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A History of DC Comics at the Cinema: An Infographic

Posted on the 06 August 2016 by Weminoredinfilm.com @WeMinoredInFilm

A History of DC Comics at the Cinema: An Infographic

Batman. Superman 2. The Dark Knight.

Woo-hoo! DC Comics movies rock! All-time classics!

Superman 3-4. Supergirl. Steel. Catwoman. Jonah Hex. Constantine. Green Lantern. Batman v Superman. Sadly, Suicide Squad. And, of course, Batman and Robin.

Boo! DC Comics movies suck dirt!

Obviously, opinions differ, but the point is that for a company most known for its superheroes DC Comics movies aren't always so super. In fact, their success rate is pretty low, as chronicled in this following HalloweenCostumes.com infographic. This is the company which birthed the superhero in the comics and then on screen. 1978's Superman made us believe a man could fly. For better or worse, 1989's Batman completely changed the way films are marketed and distributed. The Dark Knight won a freakin' Oscar for acting. Try going back to 1951 and telling Superman and the Mole-Me n's cast that someday someone would win an Oscar for making such a movie! They'd laugh in your face, but probably then also ask about your fanciful dress, accuse you of being a no-good Commie and inquire about the strange thing in your hand you call, what was it, a "smartphone." You know - standard time travel stuff.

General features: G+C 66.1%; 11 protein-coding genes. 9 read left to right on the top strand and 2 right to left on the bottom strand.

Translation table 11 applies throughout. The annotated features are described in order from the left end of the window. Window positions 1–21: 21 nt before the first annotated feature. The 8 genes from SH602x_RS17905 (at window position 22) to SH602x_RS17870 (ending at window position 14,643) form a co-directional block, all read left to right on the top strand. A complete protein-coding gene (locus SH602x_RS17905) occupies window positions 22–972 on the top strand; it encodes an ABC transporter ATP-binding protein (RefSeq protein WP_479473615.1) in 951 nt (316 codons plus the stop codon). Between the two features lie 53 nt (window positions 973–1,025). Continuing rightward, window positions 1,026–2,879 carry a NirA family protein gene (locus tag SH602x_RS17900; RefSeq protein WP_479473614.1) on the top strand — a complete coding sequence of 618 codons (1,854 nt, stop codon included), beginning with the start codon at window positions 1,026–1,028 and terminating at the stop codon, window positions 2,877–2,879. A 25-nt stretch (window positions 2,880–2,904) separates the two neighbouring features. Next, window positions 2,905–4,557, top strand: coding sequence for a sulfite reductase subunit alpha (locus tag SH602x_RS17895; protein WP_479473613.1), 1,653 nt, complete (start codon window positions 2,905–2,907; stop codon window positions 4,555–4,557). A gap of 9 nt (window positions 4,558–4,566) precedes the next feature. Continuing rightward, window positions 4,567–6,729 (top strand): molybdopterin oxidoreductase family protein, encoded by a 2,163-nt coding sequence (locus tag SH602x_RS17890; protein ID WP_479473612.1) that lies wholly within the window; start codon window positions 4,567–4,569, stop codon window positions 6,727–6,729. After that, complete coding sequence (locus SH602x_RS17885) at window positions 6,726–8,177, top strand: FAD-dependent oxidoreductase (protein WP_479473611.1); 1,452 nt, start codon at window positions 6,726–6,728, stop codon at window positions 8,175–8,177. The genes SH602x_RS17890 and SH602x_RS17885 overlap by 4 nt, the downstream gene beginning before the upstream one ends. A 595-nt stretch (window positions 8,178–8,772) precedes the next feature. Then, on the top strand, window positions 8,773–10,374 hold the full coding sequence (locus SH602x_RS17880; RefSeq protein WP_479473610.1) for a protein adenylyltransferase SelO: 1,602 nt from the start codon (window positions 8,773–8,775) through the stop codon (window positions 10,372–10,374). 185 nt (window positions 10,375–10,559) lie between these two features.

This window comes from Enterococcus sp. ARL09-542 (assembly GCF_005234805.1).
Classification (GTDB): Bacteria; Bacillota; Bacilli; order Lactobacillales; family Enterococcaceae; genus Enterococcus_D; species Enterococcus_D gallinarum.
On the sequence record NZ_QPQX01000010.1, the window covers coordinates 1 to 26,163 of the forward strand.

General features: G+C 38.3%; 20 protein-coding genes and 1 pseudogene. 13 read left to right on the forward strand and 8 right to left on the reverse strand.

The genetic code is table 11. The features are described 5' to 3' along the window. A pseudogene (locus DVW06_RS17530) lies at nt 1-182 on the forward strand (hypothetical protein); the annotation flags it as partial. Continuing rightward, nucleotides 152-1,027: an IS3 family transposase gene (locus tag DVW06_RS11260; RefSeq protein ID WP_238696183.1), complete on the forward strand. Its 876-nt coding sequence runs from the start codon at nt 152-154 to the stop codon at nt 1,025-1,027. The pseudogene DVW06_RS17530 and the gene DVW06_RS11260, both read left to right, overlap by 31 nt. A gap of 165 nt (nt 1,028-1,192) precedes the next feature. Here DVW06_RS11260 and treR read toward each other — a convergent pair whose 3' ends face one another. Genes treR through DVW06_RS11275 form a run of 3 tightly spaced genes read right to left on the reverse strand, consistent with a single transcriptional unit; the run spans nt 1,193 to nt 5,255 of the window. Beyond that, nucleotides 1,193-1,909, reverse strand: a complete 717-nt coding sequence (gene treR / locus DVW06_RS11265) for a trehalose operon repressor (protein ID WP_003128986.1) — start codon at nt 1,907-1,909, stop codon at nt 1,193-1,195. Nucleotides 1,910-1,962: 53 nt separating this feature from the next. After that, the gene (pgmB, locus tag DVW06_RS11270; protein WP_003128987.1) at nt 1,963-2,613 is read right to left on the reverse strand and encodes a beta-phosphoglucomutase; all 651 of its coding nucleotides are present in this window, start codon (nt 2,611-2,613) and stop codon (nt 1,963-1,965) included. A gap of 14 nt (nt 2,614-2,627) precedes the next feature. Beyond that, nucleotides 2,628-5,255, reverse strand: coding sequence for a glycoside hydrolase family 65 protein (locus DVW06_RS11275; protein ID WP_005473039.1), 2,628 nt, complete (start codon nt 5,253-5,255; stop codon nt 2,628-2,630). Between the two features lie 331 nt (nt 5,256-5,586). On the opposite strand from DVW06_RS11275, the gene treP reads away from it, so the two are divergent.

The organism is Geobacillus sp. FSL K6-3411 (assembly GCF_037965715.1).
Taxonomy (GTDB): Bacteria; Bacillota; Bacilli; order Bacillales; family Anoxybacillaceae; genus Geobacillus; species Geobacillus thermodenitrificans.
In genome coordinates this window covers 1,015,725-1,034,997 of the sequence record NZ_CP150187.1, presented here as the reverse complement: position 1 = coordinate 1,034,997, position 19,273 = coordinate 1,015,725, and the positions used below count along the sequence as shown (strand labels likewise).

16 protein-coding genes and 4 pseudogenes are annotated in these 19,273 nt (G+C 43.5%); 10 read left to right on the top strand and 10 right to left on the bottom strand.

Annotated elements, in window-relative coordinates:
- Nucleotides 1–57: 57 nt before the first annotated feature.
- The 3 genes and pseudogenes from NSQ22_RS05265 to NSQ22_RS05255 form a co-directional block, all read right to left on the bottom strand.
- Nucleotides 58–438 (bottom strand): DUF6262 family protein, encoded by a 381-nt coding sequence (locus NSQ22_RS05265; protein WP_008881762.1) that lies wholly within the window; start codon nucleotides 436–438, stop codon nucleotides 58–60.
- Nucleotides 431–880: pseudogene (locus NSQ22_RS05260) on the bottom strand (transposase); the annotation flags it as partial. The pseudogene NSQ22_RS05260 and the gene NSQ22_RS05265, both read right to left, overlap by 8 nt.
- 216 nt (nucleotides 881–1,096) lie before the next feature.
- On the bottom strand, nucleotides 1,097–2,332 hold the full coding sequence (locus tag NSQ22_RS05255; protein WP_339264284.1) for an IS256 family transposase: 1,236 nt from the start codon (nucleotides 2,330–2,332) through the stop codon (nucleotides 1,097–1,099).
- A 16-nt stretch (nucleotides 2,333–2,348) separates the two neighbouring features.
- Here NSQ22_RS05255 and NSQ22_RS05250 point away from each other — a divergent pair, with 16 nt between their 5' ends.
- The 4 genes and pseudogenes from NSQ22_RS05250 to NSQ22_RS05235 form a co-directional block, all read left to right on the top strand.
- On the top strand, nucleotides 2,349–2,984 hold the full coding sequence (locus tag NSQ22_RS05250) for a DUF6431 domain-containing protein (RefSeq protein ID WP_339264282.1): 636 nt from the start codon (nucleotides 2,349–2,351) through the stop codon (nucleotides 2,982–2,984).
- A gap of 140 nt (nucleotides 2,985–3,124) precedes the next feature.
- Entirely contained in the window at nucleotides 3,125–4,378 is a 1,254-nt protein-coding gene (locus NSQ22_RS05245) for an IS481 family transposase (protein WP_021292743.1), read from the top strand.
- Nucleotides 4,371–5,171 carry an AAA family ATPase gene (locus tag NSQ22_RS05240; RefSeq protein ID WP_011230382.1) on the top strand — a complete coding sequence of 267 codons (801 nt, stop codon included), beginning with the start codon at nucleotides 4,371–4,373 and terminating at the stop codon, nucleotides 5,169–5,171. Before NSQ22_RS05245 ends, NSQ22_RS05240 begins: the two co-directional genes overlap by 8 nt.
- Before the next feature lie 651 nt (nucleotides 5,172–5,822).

Now, the old guard has been surpassed by the comparatively young upstart, Marvel, which also has it fair share of turkeys (e.g., the Cannon Films Captain America, the Roger Corman Fantastic Four) but has enjoyed an unprecedented run of success since 2008's Iron Man. DC, meanwhile, well they're stuck in negative feedback loop and perpetual promises of "we'll get it right this time, we swear" followed by predictable, though not necessarily universal disappointment. Plenty of people love Batman v Superman and Suicide Squad, and will love Wonder Woman and Justice League next year. However, a look at the company's history, specifically their non-Christopher Nolan films in the 2000s, cautions against any optimism going forward, or at least suggests their films will continue to polarize audiences.

A History of DC Comics at the Cinema: An Infographic

Source: HalloweenCostumes.com

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